Wholeness Healing Today

The Child’s First Developmental Stage Trust versus Mistrust

In working with children one of the areas that we assess is the child’s attachment to his/her parents. This is the child’s primary stage of development from which all other stages will build. This attachment stage actually influences the child’s physical, cognitive, neurological and psychological development. It becomes the basis for development of basic trust versus mistrust and shapes how the child will relate to the world, learn, and form relationships throughout life. It is the stage where the child forms a conscience. It sets up the hard wiring in the brain for the future. Without this stage being successfully completed, children will struggle with the inability to trust others, which can lead to severe consequences for the future of this child. Therefore, it is important that we continue educating parents about the need for successful attachment between the parent and baby. What does attachment look like?

Attachment is the cycle of helplessness and need followed by rescue and love from a person in control. It is an emotional experience of feeling close and trusting through a reciprocal process by which an emotional connection develops between baby and the primary caretaker. It is also a physiological experience in the brain. “The baby “falls in love” with first his mother and then with other significant people in his life.” (Attach Conference, 2004). You will see things such as the mom cooing and then the baby cooing back, baby smiling and mom smiling back. There is gratification in the reciprocity that begins at birth and moves through with the primary time for this development beginning between 1-3 years of age.

How does healthy attachment occur? It occurs when the infant experiences a primary caretaker as consistently providing emotional essentials such as touch, movement, eye contact, and smiles, in addition to the basic necessities – food, shelter, and clothing. The infant experiences a need. Infant cries. This alerts the parent that the infant is uncomfortable. This state of anxiety in the infant releases cortisol in the baby’s system. The adult caretaker responds consistently with warm fluids (food), movement (rocking, cuddling), skin contact (tender touch), reciprocal smiling with eye contact. The caretaker soothes the infant giving him/her relief at which time serotonin is released into the infant’s system. This pattern then becomes biologically wired into the infant’s brain and trust is developed. The brain becomes hard-wired for the future, creating the necessary pathways for future development.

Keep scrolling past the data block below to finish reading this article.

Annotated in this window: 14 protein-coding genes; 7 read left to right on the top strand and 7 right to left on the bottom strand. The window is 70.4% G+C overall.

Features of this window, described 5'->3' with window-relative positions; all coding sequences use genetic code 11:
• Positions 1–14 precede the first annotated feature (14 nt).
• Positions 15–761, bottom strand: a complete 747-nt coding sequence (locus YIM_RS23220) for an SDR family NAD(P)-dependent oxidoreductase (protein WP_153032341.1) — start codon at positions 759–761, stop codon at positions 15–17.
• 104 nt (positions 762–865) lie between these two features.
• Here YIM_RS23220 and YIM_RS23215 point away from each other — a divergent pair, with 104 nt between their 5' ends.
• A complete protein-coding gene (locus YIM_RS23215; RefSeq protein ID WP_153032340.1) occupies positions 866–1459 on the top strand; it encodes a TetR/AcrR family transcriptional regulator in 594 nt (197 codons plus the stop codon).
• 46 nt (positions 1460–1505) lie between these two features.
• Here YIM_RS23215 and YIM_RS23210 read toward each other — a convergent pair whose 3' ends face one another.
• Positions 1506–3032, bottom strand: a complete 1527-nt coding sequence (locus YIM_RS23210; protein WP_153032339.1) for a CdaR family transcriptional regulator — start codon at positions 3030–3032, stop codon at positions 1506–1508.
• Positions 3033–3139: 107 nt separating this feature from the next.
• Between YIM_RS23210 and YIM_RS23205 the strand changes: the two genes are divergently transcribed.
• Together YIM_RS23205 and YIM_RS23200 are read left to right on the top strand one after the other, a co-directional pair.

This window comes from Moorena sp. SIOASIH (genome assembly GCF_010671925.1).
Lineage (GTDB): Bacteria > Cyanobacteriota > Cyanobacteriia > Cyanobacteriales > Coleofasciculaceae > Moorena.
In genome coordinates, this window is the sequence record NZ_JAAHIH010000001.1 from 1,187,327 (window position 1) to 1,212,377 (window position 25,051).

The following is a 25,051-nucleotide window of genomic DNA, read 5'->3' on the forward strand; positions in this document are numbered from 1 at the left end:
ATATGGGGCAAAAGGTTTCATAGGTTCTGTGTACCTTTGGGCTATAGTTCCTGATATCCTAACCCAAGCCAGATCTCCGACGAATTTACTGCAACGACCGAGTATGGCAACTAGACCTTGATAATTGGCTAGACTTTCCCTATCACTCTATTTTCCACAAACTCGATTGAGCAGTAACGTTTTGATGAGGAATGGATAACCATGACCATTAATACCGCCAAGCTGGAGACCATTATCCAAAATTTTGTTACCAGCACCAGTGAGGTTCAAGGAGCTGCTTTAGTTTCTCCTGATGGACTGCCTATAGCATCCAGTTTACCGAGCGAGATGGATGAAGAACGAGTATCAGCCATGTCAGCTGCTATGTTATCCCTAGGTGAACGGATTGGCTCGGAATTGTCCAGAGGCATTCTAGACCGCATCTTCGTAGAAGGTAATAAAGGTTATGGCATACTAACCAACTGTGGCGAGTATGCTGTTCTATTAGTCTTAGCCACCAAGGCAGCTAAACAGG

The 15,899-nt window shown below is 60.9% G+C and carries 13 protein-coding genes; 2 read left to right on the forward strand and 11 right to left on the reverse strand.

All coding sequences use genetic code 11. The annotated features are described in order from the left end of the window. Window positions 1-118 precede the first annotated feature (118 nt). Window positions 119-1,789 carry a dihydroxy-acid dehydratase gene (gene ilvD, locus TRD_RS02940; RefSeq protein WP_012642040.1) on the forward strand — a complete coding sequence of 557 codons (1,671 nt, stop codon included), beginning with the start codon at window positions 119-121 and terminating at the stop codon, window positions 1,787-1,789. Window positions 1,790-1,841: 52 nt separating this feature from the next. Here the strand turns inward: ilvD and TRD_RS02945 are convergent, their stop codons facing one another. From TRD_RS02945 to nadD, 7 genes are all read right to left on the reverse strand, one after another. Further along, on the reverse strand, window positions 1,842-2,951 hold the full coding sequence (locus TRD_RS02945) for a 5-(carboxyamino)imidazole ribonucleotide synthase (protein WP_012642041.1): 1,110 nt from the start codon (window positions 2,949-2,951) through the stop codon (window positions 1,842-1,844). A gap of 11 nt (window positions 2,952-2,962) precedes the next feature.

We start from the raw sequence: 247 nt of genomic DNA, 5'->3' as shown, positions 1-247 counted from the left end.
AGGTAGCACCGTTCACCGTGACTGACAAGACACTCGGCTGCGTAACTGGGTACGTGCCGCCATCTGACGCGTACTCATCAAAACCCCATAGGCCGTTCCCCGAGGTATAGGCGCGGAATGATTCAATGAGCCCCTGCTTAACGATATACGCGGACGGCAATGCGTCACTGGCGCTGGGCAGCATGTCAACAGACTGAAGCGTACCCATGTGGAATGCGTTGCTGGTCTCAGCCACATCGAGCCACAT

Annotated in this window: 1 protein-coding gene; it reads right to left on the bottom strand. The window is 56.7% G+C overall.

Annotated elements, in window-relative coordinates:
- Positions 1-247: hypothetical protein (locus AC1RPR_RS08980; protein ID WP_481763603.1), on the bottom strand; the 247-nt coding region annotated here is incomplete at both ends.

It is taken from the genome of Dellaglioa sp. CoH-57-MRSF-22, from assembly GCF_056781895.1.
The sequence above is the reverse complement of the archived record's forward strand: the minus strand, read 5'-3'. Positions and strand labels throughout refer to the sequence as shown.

Foster Cline (Hope for High Risk and Rage Filled Children) called this the soul cycle, as it is a result of a sequence of events that develops our positive internal working model. When things don’t go well in the soul cycle, the rage becomes trapped inside. Children with a healthy attachment develop beliefs (the child’s cognitive development) that if they need something, they will get helped. This is the stage when children also begin to develop their self-worth. If someone helps me, it means that someone cares, “I am worth it.”

Research is out that shows that experiences during the early years help shape the way a child will learn, think, and behave for the rest of his/her life. It is now known that the young child’s relationships with those who care for her determine whether the brain is hard-wired appropriately for the future. Experts are telling us that being responsive to a child’s needs is one of the most important messages from the new facts on brain research. We are also finding that on the time scale to brain development, the first year is one of the most important years.

In the next newsletter we will talk about what healthy attachment behaviors look like versus behaviors from a child with some attachment disruption.

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  • Licensed Independent Clinical Social Worker
    Licensed Independent Mental Health Practitioner

  • Janie Pfeifer Watson, LICSW, is the founder and director of Wholeness Healing Center, a mental health practice in Grand Island, Nebraska with remote sites in Broken Bow and Kearney. Her expertise encompasses a broad range of areas, including depression, anxiety, attachment and bonding, coaching, couples work, mindfulness, trauma, and grief. She views therapy as an opportunity to learn more about yourself as you step more into being your authentic self. From her perspective this is part of the spiritual journey; on this journey, she serves as a mirror for her clients as they get to know themselves—and, ultimately, to love themselves.


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